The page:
My shaved lip is cold; glad I didn’t await winter to shave it.

Shaving my mustache has made the long hairs growing out of my nose look ridiculous. I must take a few hours and give them a good trim. It is good I cannot see my ears for I suspect the wild hairs in and on them are longest ones on my body.

I hate being ignored even if I deserve it. I may just have a snit and pout a bit.

Almost that time of year for my autumn bath in the creek. Now that I am using my cane more I see no reason I cannot make the effort and get into the cold water. Besides, I like being naked in the woods.

Looks like I’ve lost a few readers. I still remember my first few blogs on old Blog Spot. Alice was my first and most loyal reader and my second posting back in ’06 drew a comment which caused me to be hooked on writing the pages ever since. My first commenter was Robin.

I am happy to be writing again. I have finished a story and have another in the cooker.

Published in: on September 3, 2014 at 6:00 am  Comments (4)  

The Hunter – part 2

Now possum hunting isn’t supposed to be a big challenge and I reckon that is the reason you don’t see many of the stuffed critters in your local taxidermist’s display window along with deer heads, bears, and that bald eagle Billy-Bob “accidentally” shot. My plan was to first find a possum up a tree enjoying a midnight snack of ‘simmons, climb up, and grab him by the tail and sack him. That was my plan.
Eventually I crossed the wide pasture and came to the first and smallest fruit tree and without using my flashlight, could see that no possums were dining in it. I moved up the vine-tangled fence row until I came to the next tree which was by far the largest. Most of the leaves had fallen from the berry-laden branches and the ground was thick with fallen ‘simmons, one of which landed beside me as soon as I got there. Persimmon trees are not very large even when full grown with a trunk that can easily be climbed especially when a lower limb is reachable from the ground. I flicked on the flashlight and sure enough, two sets of possum eyes were peering down at me as the critters munched on the wild delicacies. I lit a cigarette and carefully looked them both over, electing to go after the one nearest the ground, he being closest to the tree trunk and only 10 feet above my head. I removed my coat so as to make climbing easier, then stuck the tater sack inside my shirt. Lighting the cigarette was probably not my best move as both possums became a bit agitated when the match flamed; one gave a menacing hiss. I waited a few chilly moments and they settled down as I finished my smoke. Reaching a lower limb where it joined the trunk was a stretch but I jumped a little and was able to get a good hold on its frost-sprinkled surface. With my other arm wrapped high around the trunk, I used my knees to grasp the bark and slowly inch-wormed my way up until I could grasp an even higher limb which happened to be the one below where my quarry was becoming mighty suspicious, once again hissing a waning in my direction. I finally was able to get my foot on the lowest limb and stand up where my eyes were just above the possum which I intended to become granny’s supper; he was within reach but was inching away from me. I pulled the sack from my shirt and made ready for the capture. Above me I heard the other possum hiss and he sounded too close to my ears. I looked up and he was easing down the tree head first and was only about a yard above my hat with a “move it bub” look in his eyes. He was determined to keep coming and I made a quick decision to grab the possum I wanted, sack him, and quickly shinny back down to the ground before I was evicted by the descending critter. I held the sack in my left hand along with a small branch of the tree for steadiness, then reached for and grabbed my prey by his tail and tried to pull him back to me. He was hanging onto the limb tighter than I thought possible so I moved my right foot a bit farther out on the limb for more leverage and it hit a heavily frosted patch of smooth bark, slipped, and down I went still holding onto the desperate possums naked tail, foolishly hoping he had enough grip to hold us both; he didn’t. My straddle banged hard across the lowest limb, the possum was falling and growling just above my face, and I was screeching in pain from the squashing my groin had just endured. However, a semblance of luck was on my side; I landed hard on my back where the breath was knocked from me and there were extra stars twirling in the sky, but I was alive. The possum also landed hard on my chest but apparently unharmed; I must have turned loose of him somewhere in mid-flight because he quickly scurried off into the undergrowth of the fence line. As I regained my senses and began inventorying body parts, I realized I was probably going to escape with no broken bones but there was still a dull aching in my straddle which peaked with each heartbeat. I found my flashlight and saw that the other possum once more easing back onto his fruit-covered limb for another snack; I figured that was a good place to leave him. I also saw my tater sack and hat hanging on some low twigs and after catching some deep breaths, was able to retrieve both. I shined my light around where the critter had disappeared into the tangles of honeysuckle vines and barberry bushes which all but obscured the fence, and about 20 feet from me I caught glimpses of his eyes moving through the tangles. I’ll get granny’s supper yet, I thought; I was on a mission.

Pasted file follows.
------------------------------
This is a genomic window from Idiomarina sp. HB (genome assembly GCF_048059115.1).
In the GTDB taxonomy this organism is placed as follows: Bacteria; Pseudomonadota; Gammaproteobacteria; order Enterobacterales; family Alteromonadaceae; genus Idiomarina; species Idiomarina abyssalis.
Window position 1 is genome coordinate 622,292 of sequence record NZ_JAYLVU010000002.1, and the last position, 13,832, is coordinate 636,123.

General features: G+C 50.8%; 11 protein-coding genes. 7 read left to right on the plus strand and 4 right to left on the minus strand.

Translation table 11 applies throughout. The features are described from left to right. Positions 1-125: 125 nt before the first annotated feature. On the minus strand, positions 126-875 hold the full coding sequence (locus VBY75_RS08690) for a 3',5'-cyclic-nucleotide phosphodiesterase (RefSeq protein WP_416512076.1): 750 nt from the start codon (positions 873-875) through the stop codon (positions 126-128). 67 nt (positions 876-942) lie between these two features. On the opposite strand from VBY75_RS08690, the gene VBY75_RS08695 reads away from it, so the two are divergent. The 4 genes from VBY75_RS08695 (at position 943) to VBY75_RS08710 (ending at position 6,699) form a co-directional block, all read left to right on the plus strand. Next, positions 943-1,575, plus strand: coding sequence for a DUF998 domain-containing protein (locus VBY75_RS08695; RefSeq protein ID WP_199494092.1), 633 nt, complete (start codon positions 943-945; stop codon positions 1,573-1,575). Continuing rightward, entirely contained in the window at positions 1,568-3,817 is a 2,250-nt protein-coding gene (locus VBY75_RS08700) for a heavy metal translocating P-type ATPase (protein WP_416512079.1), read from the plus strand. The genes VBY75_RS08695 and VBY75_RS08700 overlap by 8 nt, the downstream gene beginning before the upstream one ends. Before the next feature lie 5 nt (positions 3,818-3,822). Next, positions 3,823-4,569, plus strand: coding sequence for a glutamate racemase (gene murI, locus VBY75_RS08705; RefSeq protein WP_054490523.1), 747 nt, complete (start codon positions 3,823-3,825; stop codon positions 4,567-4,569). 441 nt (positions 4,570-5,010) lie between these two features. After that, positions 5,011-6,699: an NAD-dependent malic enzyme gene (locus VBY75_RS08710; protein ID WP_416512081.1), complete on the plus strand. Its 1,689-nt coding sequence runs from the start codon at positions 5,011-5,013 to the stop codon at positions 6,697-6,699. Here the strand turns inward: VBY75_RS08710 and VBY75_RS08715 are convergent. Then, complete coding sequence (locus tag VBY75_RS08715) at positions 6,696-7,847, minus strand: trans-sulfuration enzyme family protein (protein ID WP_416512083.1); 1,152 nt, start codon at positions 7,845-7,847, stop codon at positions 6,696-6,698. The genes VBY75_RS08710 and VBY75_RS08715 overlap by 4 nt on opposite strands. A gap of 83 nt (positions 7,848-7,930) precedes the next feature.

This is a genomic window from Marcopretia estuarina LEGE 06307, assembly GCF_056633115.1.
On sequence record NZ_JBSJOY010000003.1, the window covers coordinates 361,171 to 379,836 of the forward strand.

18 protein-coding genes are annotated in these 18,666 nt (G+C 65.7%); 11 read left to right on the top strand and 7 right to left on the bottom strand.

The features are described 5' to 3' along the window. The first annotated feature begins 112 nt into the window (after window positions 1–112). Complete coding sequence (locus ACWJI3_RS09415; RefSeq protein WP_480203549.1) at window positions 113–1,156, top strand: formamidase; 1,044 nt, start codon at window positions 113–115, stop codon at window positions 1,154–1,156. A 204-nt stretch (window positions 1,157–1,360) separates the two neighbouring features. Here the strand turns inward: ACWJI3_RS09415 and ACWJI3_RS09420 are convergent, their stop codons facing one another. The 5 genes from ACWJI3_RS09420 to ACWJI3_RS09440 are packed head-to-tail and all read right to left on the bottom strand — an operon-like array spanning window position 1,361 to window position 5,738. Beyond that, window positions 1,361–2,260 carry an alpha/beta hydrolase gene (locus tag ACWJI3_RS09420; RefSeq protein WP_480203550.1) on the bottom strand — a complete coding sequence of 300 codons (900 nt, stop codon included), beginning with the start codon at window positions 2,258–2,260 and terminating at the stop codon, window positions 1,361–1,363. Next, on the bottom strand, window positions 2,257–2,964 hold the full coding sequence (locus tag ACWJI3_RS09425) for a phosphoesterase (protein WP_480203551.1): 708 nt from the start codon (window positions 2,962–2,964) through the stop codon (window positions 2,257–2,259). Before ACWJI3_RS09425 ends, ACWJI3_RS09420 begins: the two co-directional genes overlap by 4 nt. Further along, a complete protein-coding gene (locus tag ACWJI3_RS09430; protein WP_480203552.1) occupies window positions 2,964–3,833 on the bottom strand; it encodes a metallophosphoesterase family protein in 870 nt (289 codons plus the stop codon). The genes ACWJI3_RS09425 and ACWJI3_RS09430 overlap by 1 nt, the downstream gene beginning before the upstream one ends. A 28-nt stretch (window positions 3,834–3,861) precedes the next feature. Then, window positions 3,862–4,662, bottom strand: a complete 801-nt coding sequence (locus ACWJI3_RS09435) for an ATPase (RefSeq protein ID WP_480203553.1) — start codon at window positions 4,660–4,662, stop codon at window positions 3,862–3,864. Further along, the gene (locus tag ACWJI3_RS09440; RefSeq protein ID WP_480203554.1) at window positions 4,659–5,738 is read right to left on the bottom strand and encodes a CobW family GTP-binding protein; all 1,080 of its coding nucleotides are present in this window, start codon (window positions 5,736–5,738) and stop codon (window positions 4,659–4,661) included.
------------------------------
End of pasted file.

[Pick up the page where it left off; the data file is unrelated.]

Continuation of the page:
To be continued …

Have a happy weekend, sweet childs of mine …

Published in: on September 16, 2011 at 11:24 am  Comments (4)  
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Things that go “thump” in the night